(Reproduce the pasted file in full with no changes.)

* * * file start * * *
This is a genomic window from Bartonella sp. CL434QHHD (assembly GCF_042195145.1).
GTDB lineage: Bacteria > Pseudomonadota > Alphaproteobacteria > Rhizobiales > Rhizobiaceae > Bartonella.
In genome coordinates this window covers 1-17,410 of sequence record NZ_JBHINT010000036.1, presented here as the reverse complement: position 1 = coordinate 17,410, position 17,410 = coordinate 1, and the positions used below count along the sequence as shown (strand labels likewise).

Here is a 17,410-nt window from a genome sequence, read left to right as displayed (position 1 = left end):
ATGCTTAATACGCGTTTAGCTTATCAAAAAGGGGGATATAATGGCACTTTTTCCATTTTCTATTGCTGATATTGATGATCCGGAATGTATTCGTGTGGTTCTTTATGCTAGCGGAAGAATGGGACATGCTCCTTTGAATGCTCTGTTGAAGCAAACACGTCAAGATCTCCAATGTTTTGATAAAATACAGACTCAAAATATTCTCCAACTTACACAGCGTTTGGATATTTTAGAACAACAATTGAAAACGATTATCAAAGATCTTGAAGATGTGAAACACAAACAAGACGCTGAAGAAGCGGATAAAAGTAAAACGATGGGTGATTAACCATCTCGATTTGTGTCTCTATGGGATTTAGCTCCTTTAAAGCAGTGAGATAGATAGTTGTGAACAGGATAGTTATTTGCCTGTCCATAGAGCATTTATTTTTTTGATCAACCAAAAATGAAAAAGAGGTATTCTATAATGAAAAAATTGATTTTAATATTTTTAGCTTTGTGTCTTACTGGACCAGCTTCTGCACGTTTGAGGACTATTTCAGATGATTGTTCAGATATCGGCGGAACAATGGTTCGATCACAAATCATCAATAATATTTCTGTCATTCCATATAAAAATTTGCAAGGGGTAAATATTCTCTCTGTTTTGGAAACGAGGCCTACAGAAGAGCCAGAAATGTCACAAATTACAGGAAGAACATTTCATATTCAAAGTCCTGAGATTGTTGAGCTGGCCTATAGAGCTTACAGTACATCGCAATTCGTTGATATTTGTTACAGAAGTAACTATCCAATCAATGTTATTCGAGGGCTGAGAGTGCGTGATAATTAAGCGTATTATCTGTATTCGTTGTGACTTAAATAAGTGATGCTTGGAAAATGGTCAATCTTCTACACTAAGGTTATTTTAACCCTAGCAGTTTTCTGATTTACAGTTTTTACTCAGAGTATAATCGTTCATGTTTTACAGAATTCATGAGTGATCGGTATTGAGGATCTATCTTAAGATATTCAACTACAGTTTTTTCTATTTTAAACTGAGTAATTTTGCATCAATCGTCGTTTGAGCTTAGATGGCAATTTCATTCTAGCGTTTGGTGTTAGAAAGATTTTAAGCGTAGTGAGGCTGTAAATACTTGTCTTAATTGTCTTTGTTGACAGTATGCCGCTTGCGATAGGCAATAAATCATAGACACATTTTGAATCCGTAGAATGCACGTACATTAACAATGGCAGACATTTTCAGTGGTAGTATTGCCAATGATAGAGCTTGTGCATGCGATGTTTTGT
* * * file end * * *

This is a genomic window from Bartonella sp. CL434QHHD (assembly GCF_042195145.1).
GTDB lineage: Bacteria > Pseudomonadota > Alphaproteobacteria > Rhizobiales > Rhizobiaceae > Bartonella.
In genome coordinates this window covers 1-17,410 of sequence record NZ_JBHINT010000036.1, presented here as the reverse complement: position 1 = coordinate 17,410, position 17,410 = coordinate 1, and the positions used below count along the sequence as shown (strand labels likewise).

Here is a 17,410-nt window from a genome sequence, read left to right as displayed (position 1 = left end):
ATGCTTAATACGCGTTTAGCTTATCAAAAAGGGGGATATAATGGCACTTTTTCCATTTTCTATTGCTGATATTGATGATCCGGAATGTATTCGTGTGGTTCTTTATGCTAGCGGAAGAATGGGACATGCTCCTTTGAATGCTCTGTTGAAGCAAACACGTCAAGATCTCCAATGTTTTGATAAAATACAGACTCAAAATATTCTCCAACTTACACAGCGTTTGGATATTTTAGAACAACAATTGAAAACGATTATCAAAGATCTTGAAGATGTGAAACACAAACAAGACGCTGAAGAAGCGGATAAAAGTAAAACGATGGGTGATTAACCATCTCGATTTGTGTCTCTATGGGATTTAGCTCCTTTAAAGCAGTGAGATAGATAGTTGTGAACAGGATAGTTATTTGCCTGTCCATAGAGCATTTATTTTTTTGATCAACCAAAAATGAAAAAGAGGTATTCTATAATGAAAAAATTGATTTTAATATTTTTAGCTTTGTGTCTTACTGGACCAGCTTCTGCACGTTTGAGGACTATTTCAGATGATTGTTCAGATATCGGCGGAACAATGGTTCGATCACAAATCATCAATAATATTTCTGTCATTCCATATAAAAATTTGCAAGGGGTAAATATTCTCTCTGTTTTGGAAACGAGGCCTACAGAAGAGCCAGAAATGTCACAAATTACAGGAAGAACATTTCATATTCAAAGTCCTGAGATTGTTGAGCTGGCCTATAGAGCTTACAGTACATCGCAATTCGTTGATATTTGTTACAGAAGTAACTATCCAATCAATGTTATTCGAGGGCTGAGAGTGCGTGATAATTAAGCGTATTATCTGTATTCGTTGTGACTTAAATAAGTGATGCTTGGAAAATGGTCAATCTTCTACACTAAGGTTATTTTAACCCTAGCAGTTTTCTGATTTACAGTTTTTACTCAGAGTATAATCGTTCATGTTTTACAGAATTCATGAGTGATCGGTATTGAGGATCTATCTTAAGATATTCAACTACAGTTTTTTCTATTTTAAACTGAGTAATTTTGCATCAATCGTCGTTTGAGCTTAGATGGCAATTTCATTCTAGCGTTTGGTGTTAGAAAGATTTTAAGCGTAGTGAGGCTGTAAATACTTGTCTTAATTGTCTTTGTTGACAGTATGCCGCTTGCGATAGGCAATAAATCATAGACACATTTTGAATCCGTAGAATGCACGTACATTAACAATGGCAGACATTTTCAGTGGTAGTATTGCCAATGATAGAGCTTGTGCATGCGATGTTTTGT